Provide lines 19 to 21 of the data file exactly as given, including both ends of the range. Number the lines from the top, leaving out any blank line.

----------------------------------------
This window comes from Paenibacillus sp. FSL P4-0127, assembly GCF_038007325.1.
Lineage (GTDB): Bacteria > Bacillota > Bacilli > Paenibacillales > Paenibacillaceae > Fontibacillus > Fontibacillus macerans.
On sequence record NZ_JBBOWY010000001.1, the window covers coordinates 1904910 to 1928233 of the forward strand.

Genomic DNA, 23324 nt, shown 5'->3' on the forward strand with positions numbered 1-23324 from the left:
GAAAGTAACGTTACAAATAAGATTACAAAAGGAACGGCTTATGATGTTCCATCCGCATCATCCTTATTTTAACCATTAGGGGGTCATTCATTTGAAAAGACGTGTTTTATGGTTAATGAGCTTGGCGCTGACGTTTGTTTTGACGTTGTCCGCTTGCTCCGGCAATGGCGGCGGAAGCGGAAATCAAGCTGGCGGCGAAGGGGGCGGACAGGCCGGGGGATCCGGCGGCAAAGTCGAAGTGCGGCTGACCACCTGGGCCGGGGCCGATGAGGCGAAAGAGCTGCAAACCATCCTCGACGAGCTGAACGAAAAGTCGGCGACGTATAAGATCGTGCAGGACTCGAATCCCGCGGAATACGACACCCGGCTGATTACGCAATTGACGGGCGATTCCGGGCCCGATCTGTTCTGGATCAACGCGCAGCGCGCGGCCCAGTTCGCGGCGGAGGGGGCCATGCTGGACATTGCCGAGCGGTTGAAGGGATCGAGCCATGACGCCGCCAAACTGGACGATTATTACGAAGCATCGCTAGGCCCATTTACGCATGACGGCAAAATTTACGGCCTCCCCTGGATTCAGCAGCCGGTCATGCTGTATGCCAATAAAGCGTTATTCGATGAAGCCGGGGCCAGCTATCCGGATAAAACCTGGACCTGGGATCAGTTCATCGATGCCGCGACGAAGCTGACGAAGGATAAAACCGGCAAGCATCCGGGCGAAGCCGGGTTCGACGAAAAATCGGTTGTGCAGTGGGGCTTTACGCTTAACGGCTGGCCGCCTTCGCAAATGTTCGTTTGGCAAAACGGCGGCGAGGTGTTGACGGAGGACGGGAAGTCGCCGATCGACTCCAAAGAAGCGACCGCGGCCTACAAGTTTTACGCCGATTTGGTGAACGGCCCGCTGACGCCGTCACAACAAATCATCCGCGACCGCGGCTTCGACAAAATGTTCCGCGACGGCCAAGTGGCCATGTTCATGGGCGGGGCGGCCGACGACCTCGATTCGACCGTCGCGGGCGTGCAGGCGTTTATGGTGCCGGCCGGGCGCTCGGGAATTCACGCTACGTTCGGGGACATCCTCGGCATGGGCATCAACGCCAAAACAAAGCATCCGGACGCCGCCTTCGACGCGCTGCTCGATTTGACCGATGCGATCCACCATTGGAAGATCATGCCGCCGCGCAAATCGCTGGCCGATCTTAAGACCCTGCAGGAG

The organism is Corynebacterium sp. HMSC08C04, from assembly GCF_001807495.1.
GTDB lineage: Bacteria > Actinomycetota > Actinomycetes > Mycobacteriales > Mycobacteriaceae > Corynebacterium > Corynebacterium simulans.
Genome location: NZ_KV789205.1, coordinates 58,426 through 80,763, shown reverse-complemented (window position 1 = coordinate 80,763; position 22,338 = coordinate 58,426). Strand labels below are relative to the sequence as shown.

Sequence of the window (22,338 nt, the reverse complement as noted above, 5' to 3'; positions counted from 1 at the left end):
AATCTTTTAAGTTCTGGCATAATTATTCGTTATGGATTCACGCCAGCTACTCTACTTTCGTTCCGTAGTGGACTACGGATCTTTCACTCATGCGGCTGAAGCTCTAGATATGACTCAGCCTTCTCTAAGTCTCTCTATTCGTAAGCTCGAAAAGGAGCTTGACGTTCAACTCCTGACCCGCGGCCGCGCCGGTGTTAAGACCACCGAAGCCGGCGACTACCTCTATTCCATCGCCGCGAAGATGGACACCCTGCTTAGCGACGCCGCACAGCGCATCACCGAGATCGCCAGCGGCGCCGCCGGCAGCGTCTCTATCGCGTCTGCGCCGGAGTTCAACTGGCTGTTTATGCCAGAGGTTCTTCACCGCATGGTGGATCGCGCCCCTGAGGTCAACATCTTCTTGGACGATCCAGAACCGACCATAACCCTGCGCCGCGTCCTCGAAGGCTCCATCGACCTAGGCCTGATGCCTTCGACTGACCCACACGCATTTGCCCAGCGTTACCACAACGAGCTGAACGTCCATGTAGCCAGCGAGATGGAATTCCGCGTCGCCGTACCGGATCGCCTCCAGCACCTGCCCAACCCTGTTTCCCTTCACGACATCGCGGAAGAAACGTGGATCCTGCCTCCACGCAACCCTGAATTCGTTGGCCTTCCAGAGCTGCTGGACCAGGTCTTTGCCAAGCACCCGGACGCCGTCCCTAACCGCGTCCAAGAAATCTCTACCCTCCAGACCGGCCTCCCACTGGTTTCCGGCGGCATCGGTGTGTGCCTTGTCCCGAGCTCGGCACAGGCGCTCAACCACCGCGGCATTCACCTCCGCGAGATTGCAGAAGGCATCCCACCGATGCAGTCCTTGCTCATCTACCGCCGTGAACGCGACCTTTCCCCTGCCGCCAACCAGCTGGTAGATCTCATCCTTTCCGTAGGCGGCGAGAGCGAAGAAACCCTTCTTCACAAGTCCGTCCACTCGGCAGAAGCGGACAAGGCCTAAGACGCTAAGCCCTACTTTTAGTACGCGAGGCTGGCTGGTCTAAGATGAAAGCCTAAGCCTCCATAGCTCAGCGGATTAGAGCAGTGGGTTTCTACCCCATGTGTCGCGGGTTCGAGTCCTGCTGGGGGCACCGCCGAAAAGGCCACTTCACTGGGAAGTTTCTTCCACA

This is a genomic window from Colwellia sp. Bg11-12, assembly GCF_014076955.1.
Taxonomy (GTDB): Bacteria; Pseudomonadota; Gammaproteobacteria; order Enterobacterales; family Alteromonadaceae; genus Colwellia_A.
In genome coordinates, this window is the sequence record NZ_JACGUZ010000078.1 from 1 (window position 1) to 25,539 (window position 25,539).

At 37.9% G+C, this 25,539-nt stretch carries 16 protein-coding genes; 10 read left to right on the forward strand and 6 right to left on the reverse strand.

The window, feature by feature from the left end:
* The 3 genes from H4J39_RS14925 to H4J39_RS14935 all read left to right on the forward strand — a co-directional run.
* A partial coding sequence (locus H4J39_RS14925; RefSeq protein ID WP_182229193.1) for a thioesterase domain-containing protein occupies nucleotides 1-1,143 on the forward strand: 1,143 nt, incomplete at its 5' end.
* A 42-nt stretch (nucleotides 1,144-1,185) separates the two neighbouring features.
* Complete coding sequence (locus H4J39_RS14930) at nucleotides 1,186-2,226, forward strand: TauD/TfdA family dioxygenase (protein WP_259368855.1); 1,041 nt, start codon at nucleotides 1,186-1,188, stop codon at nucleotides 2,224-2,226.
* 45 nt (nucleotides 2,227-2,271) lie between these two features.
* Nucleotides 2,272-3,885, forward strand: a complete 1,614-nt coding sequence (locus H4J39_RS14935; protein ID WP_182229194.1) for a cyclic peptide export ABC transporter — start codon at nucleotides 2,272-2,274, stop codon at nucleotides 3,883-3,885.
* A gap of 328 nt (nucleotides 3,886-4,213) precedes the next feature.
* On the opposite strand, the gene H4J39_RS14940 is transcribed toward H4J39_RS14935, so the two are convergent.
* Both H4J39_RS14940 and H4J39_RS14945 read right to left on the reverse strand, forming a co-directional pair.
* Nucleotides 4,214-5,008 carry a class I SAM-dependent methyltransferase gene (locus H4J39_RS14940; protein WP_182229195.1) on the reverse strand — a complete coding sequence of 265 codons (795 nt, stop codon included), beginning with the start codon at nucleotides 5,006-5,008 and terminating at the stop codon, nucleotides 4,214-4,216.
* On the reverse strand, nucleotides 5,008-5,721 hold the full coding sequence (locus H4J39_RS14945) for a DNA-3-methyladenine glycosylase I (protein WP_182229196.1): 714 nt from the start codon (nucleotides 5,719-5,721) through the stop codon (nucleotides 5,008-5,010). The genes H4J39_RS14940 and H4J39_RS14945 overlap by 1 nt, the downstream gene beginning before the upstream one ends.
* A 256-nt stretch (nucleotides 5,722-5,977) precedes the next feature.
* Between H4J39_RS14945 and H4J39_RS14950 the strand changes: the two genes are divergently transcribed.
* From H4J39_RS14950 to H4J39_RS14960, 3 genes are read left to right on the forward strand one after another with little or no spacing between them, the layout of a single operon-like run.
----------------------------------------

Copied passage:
* Complete coding sequence (locus H4J39_RS14930) at nucleotides 1,186-2,226, forward strand: TauD/TfdA family dioxygenase (protein WP_259368855.1); 1,041 nt, start codon at nucleotides 1,186-1,188, stop codon at nucleotides 2,224-2,226.
* 45 nt (nucleotides 2,227-2,271) lie between these two features.
* Nucleotides 2,272-3,885, forward strand: a complete 1,614-nt coding sequence (locus H4J39_RS14935; protein ID WP_182229194.1) for a cyclic peptide export ABC transporter — start codon at nucleotides 2,272-2,274, stop codon at nucleotides 3,883-3,885.